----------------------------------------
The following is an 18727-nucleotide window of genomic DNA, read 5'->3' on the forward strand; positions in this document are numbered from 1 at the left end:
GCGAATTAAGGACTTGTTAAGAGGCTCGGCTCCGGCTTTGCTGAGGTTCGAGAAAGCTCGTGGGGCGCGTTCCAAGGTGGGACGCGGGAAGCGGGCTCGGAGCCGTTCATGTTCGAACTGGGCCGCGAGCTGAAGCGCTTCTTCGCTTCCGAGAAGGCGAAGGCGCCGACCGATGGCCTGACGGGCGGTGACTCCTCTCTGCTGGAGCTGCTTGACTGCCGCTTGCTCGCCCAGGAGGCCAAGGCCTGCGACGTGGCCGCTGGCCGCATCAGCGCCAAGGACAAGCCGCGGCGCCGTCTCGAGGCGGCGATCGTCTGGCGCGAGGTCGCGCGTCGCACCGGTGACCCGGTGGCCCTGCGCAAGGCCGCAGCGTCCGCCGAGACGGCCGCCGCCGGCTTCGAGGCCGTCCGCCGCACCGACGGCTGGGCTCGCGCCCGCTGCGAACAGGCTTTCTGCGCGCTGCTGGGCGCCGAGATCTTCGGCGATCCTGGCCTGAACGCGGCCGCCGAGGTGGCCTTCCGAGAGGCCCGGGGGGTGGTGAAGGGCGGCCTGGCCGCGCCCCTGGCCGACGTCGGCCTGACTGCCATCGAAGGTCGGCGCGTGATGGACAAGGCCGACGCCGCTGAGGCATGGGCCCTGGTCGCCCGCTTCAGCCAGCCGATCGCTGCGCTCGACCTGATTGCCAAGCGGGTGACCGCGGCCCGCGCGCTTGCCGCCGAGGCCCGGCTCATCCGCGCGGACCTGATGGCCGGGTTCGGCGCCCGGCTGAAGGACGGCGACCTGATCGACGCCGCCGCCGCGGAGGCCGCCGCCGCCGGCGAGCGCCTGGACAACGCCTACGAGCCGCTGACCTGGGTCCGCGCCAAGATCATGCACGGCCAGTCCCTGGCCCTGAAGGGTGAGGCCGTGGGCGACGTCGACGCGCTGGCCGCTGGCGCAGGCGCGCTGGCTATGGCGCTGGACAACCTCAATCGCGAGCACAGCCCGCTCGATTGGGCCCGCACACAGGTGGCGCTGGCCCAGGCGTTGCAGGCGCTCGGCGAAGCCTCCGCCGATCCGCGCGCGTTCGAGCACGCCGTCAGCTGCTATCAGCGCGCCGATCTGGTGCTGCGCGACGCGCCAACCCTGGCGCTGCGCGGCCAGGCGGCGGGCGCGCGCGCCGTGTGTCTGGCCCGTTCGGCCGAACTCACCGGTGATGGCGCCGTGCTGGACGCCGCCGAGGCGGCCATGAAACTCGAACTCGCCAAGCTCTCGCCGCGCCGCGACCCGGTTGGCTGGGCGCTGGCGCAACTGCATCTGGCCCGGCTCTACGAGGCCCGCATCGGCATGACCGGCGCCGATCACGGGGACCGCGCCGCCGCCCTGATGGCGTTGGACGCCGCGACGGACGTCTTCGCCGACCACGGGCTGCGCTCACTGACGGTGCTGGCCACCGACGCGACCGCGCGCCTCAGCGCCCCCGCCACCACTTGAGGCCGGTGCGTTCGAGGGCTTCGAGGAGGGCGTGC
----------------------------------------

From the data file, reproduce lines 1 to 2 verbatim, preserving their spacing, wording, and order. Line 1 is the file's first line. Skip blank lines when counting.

The following is an 18727-nucleotide window of genomic DNA, read 5'->3' on the forward strand; positions in this document are numbered from 1 at the left end:
GCGAATTAAGGACTTGTTAAGAGGCTCGGCTCCGGCTTTGCTGAGGTTCGAGAAAGCTCGTGGGGCGCGTTCCAAGGTGGGACGCGGGAAGCGGGCTCGGAGCCGTTCATGTTCGAACTGGGCCGCGAGCTGAAGCGCTTCTTCGCTTCCGAGAAGGCGAAGGCGCCGACCGATGGCCTGACGGGCGGTGACTCCTCTCTGCTGGAGCTGCTTGACTGCCGCTTGCTCGCCCAGGAGGCCAAGGCCTGCGACGTGGCCGCTGGCCGCATCAGCGCCAAGGACAAGCCGCGGCGCCGTCTCGAGGCGGCGATCGTCTGGCGCGAGGTCGCGCGTCGCACCGGTGACCCGGTGGCCCTGCGCAAGGCCGCAGCGTCCGCCGAGACGGCCGCCGCCGGCTTCGAGGCCGTCCGCCGCACCGACGGCTGGGCTCGCGCCCGCTGCGAACAGGCTTTCTGCGCGCTGCTGGGCGCCGAGATCTTCGGCGATCCTGGCCTGAACGCGGCCGCCGAGGTGGCCTTCCGAGAGGCCCGGGGGGTGGTGAAGGGCGGCCTGGCCGCGCCCCTGGCCGACGTCGGCCTGACTGCCATCGAAGGTCGGCGCGTGATGGACAAGGCCGACGCCGCTGAGGCATGGGCCCTGGTCGCCCGCTTCAGCCAGCCGATCGCTGCGCTCGACCTGATTGCCAAGCGGGTGACCGCGGCCCGCGCGCTTGCCGCCGAGGCCCGGCTCATCCGCGCGGACCTGATGGCCGGGTTCGGCGCCCGGCTGAAGGACGGCGACCTGATCGACGCCGCCGCCGCGGAGGCCGCCGCCGCCGGCGAGCGCCTGGACAACGCCTACGAGCCGCTGACCTGGGTCCGCGCCAAGATCATGCACGGCCAGTCCCTGGCCCTGAAGGGTGAGGCCGTGGGCGACGTCGACGCGCTGGCCGCTGGCGCAGGCGCGCTGGCTATGGCGCTGGACAACCTCAATCGCGAGCACAGCCCGCTCGATTGGGCCCGCACACAGGTGGCGCTGGCCCAGGCGTTGCAGGCGCTCGGCGAAGCCTCCGCCGATCCGCGCGCGTTCGAGCACGCCGTCAGCTGCTATCAGCGCGCCGATCTGGTGCTGCGCGACGCGCCAACCCTGGCGCTGCGCGGCCAGGCGGCGGGCGCGCGCGCCGTGTGTCTGGCCCGTTCGGCCGAACTCACCGGTGATGGCGCCGTGCTGGACGCCGCCGAGGCGGCCATGAAACTCGAACTCGCCAAGCTCTCGCCGCGCCGCGACCCGGTTGGCTGGGCGCTGGCGCAACTGCATCTGGCCCGGCTCTACGAGGCCCGCATCGGCATGACCGGCGCCGATCACGGGGACCGCGCCGCCGCCCTGATGGCGTTGGACGCCGCGACGGACGTCTTCGCCGACCACGGGCTGCGCTCACTGACGGTGCTGGCCACCGACGCGACCGCGCGCCTCAGCGCCCCCGCCACCACTTGAGGCCGGTGCGTTCGAGGGCTTCGAGGAGGGCGTGC